Iran has been hit uniquely hard by the pandemic — almost 60,000 cases of the novel coronavirus have been reported there, of which more than 3,000 have resulted in death. But it is also unique among affected countries in having to respond to COVID-19 with one hand tied behind its back by crippling economic sanctions.
More than anything else, the pandemic has made us realize how our health and safety are dependent on one another, epitomizing the importance of international cooperation. Despite this, the United States insists on not only maintaining but also intensifying its unilateral, illegal, and deadly sanctions regime against Iran.
According to one study, the conditions imposed by these sanctions could result in the deaths of 3.5 million Iranians. These conditions also undermine the global fight against the pandemic, thereby threatening the health and safety of all people of the world. It is not only a moral obligation for Canada to stand against this grave injustice and call for an immediate severance of this policy, but also in our vital national interest to do so. Thus far, however, Canada has fallen far behind other countries in taking a stance against the sanctions and a humanitarian position that fulfills its international role as a moral actor.
The Iranian economy was already devastated by sanctions before COVID-19 , and their negative impact on the health of ordinary Iranians has been known and documented by NGOs, academics, and even the United Nations. The pandemic simply sheds light on the long-standing inhumanity of these sanctions. The Iranian healthcare system’s resources to respond to the crisis are exhausted.
The sanctions have contributed to shortages of medical supplies and equipment, including COVID-19 test kits, according to doctors inside Iran. Foreign companies refuse to engage in trade with Iran due to a fear of U.S. punishment. The sanctions also make the financial transactions required for medical trade virtually impossible. Even Relief International and other humanitarian aid organizations that have obtained clearance from the U.S. Treasury Department have reported encountering difficulties and delays. Beyond this, by strangling the Iranian economy, the sanctions make it more difficult for the government to fund its fight against the pandemic. This, in concert with the shortage of essential goods needed during a time of crisis and reduced purchasing power, has made life exceptionally miserable for ordinary Iranians.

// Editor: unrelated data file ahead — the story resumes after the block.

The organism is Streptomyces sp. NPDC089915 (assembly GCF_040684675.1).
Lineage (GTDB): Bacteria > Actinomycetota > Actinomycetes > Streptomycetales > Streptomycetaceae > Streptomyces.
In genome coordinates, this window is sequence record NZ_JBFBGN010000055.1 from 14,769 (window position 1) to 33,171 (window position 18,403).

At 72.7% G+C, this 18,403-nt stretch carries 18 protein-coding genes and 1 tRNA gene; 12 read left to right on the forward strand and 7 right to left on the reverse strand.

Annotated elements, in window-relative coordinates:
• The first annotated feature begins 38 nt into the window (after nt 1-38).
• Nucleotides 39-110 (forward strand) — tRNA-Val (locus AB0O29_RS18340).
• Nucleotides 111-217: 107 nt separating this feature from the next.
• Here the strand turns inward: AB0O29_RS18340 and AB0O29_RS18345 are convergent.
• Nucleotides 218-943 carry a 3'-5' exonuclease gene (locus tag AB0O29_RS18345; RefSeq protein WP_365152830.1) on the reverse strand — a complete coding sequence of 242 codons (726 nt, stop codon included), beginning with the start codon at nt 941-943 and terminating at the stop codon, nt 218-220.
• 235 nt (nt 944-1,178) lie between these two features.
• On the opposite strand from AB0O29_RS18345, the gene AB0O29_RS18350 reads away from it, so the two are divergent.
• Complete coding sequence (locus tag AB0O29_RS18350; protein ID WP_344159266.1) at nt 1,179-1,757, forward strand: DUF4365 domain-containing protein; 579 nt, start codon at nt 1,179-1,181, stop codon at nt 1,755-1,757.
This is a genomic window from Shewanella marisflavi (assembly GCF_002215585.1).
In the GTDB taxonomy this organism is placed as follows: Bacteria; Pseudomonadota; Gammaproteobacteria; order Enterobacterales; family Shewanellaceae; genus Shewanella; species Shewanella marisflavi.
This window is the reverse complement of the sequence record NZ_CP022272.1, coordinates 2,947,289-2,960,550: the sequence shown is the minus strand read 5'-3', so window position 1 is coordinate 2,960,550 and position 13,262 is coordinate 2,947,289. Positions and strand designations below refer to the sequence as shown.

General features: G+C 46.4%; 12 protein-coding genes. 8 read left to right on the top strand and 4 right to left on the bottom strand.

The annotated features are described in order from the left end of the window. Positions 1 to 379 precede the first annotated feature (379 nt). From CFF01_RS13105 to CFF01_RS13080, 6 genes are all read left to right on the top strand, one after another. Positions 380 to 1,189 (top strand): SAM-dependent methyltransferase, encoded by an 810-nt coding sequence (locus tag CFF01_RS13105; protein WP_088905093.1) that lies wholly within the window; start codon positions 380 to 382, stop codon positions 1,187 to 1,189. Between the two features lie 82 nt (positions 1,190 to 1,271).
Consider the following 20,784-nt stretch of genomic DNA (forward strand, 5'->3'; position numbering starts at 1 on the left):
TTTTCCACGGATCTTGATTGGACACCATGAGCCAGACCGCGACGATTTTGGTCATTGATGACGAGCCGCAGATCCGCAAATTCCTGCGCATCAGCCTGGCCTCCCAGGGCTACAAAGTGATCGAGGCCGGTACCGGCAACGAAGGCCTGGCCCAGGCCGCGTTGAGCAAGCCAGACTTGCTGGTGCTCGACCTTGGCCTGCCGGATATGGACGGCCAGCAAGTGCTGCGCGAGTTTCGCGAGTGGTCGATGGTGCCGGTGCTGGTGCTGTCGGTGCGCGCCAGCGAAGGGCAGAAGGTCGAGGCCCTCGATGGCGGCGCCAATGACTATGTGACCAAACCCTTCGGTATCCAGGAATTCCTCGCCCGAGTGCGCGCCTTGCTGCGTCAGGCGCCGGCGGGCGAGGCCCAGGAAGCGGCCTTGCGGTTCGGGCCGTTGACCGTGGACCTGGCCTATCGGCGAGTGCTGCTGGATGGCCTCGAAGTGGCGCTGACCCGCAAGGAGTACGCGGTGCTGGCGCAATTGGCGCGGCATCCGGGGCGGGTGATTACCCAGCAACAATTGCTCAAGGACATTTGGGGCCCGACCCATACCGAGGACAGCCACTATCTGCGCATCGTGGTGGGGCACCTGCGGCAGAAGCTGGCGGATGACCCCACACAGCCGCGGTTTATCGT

Since the outbreak reached Iran, civil society, American lawmakers and the international community have been mounting pressure on the U.S. government to suspend sanctions. The Guardian has reported that the United Kingdom is quietly pushing the Trump administration to relax sanctions. China, Russia, Pakistan and the European Union have urged the U.S. to do the same. The UN Secretary-General and High Commissioner for Human Rights have both called for easing sanctions on countries affected by the pandemic. Dozens of academics and NGO leaders have signed on to an open letter drafted by a Canadian think tank calling for an end to sanctions.
The Trump administration responded by aggravating the situation further with more sanctions. Secretary of State Mike Pompeo affirmed that despite calls for international assistance, the administration will continue to “further Iran’s economic and diplomatic isolation.” He even tried to push for a military strike against Iran taking advantage of the country’s weak position amid the COVID-19 crisis, according to the New York Times.
If there was ever any doubt about the anti-humanitarian nature of the sanctions on Iran, the Trump administration’s cruel refusal to lift them while the country is ravaged by a pandemic has cleared it up. The intent of these sanctions has always been the collective punishment of the Iranian people, and proponents of the maximum pressure policy see the deadly pandemic as an opportunity to advance their political goals.